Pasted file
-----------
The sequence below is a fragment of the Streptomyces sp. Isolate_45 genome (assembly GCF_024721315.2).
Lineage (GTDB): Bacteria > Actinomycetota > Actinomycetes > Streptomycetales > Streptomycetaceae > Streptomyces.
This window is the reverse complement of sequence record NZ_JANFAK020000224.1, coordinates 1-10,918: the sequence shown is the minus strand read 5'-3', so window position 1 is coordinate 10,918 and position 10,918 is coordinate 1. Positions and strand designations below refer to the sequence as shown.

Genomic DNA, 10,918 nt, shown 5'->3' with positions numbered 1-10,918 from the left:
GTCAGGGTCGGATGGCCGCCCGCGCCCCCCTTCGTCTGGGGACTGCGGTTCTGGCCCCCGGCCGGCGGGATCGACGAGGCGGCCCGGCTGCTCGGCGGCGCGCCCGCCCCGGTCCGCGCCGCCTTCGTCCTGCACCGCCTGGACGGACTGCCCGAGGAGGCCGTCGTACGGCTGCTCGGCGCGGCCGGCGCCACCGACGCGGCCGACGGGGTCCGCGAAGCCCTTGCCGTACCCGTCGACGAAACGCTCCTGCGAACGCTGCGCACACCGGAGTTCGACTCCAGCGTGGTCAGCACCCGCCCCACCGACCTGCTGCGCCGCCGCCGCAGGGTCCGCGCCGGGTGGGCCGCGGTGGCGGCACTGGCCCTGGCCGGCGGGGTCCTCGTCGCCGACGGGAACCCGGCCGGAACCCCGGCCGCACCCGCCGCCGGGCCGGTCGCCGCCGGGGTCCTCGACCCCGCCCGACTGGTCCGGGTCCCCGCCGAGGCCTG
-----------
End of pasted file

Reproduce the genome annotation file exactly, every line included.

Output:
The sequence below is a fragment of the Streptomyces sp. Isolate_45 genome (assembly GCF_024721315.2).
Lineage (GTDB): Bacteria > Actinomycetota > Actinomycetes > Streptomycetales > Streptomycetaceae > Streptomyces.
This window is the reverse complement of sequence record NZ_JANFAK020000224.1, coordinates 1-10,918: the sequence shown is the minus strand read 5'-3', so window position 1 is coordinate 10,918 and position 10,918 is coordinate 1. Positions and strand designations below refer to the sequence as shown.

Genomic DNA, 10,918 nt, shown 5'->3' with positions numbered 1-10,918 from the left:
GTCAGGGTCGGATGGCCGCCCGCGCCCCCCTTCGTCTGGGGACTGCGGTTCTGGCCCCCGGCCGGCGGGATCGACGAGGCGGCCCGGCTGCTCGGCGGCGCGCCCGCCCCGGTCCGCGCCGCCTTCGTCCTGCACCGCCTGGACGGACTGCCCGAGGAGGCCGTCGTACGGCTGCTCGGCGCGGCCGGCGCCACCGACGCGGCCGACGGGGTCCGCGAAGCCCTTGCCGTACCCGTCGACGAAACGCTCCTGCGAACGCTGCGCACACCGGAGTTCGACTCCAGCGTGGTCAGCACCCGCCCCACCGACCTGCTGCGCCGCCGCCGCAGGGTCCGCGCCGGGTGGGCCGCGGTGGCGGCACTGGCCCTGGCCGGCGGGGTCCTCGTCGCCGACGGGAACCCGGCCGGAACCCCGGCCGCACCCGCCGCCGGGCCGGTCGCCGCCGGGGTCCTCGACCCCGCCCGACTGGTCCGGGTCCCCGCCGAGGCCTG